Milwaukee Couple Helping Sherman Park Rebuild
It's been nearly a year since at least eight businesses in Sherman Park were looted and set on fire after a Milwaukee police officer shot and killed a man.
It's been a tough recovery process for those businesses. Jet Beauty at Fond du Lac Avenue and Burleigh Street just recently reopened. The O'Reilly Auto Parts store that burned to the ground is now an empty lot. And a George Webb that opened on Fond du Lac Avenue in the wake of the violence shut down within six months.
The violence put Milwaukee in the national spotlight. And one local couple made national headlines in an effort to help people understand the divide facing Milwaukee.
"It's really, really hard when you see people attacking our community from all over the world," said Maanaan Sabir.
Sabir, and his wife Joanne, who own The Juice Kitchen at 16th Street and North Avenue, were featured in a New York Times article titled "Affluent and Black, and Still Trapped by Segregation."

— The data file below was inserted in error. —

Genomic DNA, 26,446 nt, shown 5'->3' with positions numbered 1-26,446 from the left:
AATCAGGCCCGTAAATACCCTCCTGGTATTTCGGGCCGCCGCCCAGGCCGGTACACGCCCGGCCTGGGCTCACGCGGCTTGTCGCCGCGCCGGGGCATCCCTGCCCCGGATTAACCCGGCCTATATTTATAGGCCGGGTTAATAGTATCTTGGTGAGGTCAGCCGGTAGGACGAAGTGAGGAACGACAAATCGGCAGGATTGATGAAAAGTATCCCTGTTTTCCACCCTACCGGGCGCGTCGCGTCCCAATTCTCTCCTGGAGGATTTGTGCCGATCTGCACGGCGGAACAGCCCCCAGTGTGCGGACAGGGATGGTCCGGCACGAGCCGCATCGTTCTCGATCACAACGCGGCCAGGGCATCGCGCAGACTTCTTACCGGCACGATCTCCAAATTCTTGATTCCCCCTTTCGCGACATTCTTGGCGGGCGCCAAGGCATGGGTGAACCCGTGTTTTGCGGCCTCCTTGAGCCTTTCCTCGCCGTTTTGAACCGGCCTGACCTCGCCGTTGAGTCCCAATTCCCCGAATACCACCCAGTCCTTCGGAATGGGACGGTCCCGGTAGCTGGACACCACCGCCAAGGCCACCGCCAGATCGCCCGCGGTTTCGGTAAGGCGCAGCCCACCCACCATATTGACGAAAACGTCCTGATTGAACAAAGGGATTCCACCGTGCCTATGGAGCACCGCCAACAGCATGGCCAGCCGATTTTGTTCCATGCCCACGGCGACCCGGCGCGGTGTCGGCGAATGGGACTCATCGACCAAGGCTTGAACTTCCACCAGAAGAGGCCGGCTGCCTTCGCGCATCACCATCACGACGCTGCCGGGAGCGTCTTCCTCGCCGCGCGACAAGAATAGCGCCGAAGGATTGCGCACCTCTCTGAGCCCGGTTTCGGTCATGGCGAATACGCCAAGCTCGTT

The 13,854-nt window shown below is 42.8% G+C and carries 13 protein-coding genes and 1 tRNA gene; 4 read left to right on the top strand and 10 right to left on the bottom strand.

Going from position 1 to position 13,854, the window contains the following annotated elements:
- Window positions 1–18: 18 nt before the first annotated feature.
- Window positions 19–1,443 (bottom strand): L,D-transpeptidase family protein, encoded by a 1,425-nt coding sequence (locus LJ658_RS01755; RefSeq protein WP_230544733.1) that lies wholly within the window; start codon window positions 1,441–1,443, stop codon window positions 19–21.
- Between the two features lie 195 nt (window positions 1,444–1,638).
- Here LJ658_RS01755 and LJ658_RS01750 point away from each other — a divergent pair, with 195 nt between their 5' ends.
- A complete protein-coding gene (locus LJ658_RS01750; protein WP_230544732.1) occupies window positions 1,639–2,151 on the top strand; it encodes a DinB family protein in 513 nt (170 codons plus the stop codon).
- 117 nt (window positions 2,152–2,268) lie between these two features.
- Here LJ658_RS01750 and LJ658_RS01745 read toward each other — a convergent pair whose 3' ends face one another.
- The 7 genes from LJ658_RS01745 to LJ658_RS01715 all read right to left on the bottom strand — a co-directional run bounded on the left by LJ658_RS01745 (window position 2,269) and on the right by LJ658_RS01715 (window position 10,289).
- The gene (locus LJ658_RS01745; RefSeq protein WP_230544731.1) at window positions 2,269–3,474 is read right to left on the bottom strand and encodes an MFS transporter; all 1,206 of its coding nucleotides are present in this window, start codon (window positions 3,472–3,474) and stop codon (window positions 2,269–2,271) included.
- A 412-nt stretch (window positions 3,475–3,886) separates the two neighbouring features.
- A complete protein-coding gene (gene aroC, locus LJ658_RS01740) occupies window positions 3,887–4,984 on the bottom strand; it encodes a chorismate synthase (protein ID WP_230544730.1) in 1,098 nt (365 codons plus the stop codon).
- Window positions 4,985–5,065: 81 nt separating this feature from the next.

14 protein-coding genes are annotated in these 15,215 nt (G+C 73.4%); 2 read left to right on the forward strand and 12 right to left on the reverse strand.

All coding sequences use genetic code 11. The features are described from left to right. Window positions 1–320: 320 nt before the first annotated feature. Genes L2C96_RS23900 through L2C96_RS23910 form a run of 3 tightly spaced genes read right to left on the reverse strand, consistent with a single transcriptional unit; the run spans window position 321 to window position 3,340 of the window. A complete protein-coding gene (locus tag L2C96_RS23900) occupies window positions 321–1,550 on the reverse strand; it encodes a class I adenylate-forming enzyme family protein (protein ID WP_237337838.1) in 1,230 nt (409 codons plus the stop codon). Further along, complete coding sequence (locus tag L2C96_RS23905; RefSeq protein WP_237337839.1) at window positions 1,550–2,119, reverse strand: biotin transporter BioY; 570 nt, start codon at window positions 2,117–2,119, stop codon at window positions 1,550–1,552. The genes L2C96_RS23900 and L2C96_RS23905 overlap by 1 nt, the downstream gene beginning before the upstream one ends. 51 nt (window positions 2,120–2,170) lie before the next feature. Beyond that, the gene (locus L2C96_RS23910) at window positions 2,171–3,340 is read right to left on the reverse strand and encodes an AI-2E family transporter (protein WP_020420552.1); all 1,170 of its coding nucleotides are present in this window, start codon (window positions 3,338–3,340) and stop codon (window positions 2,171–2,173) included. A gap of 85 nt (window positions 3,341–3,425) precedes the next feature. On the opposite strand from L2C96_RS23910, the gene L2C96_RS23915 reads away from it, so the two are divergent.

"Being a part of Milwaukee and that article grew our sense of community and connection," JoAnne said. "It rooted us in what was possible."
In the past year, they've lead many important community discussions. Always putting out a call to action.
"If you're not available when needed, it's hard to be a part of community leadership," Maanaan said.
"You must intentionally have a commitment to this community," JoAnne said. "Do what you say you're going to do."
That is just what they've done. They're part of the team developing the BMO Harris Bank in Sherman Park that was vandalized and set on fire into a hub for minority entrepreneurs. It will be called the Sherman Phoenix, and will be a community gathering space featuring restaurants, businesses, and activities.
"I think there's something to be said about people who actually put their money where their mouth is," said Joanna Brooks, the owner of Embody Yoga. "The Sabir's have shown support and made sacrifices to invest in something they believe in."
Brooks will be opening a yoga studio inside the Sherman Phoenix, with the hopes of bringing more wellness and mindfulness to an underserved neighborhood.
"To have my own business in this area, and to give back to this community, is everything to me," she said.
Through the turmoil and progress, the Sabir's plea to Milwaukee remains the same.
"Join us, be with us, share with us," JoAnne said. "But not just in conversation, in action."
The Sabirs are still looking for more community partners and investors for the Sherman Phoenix, and are hoping to start rehabbing the BMO Harris Bank this fall.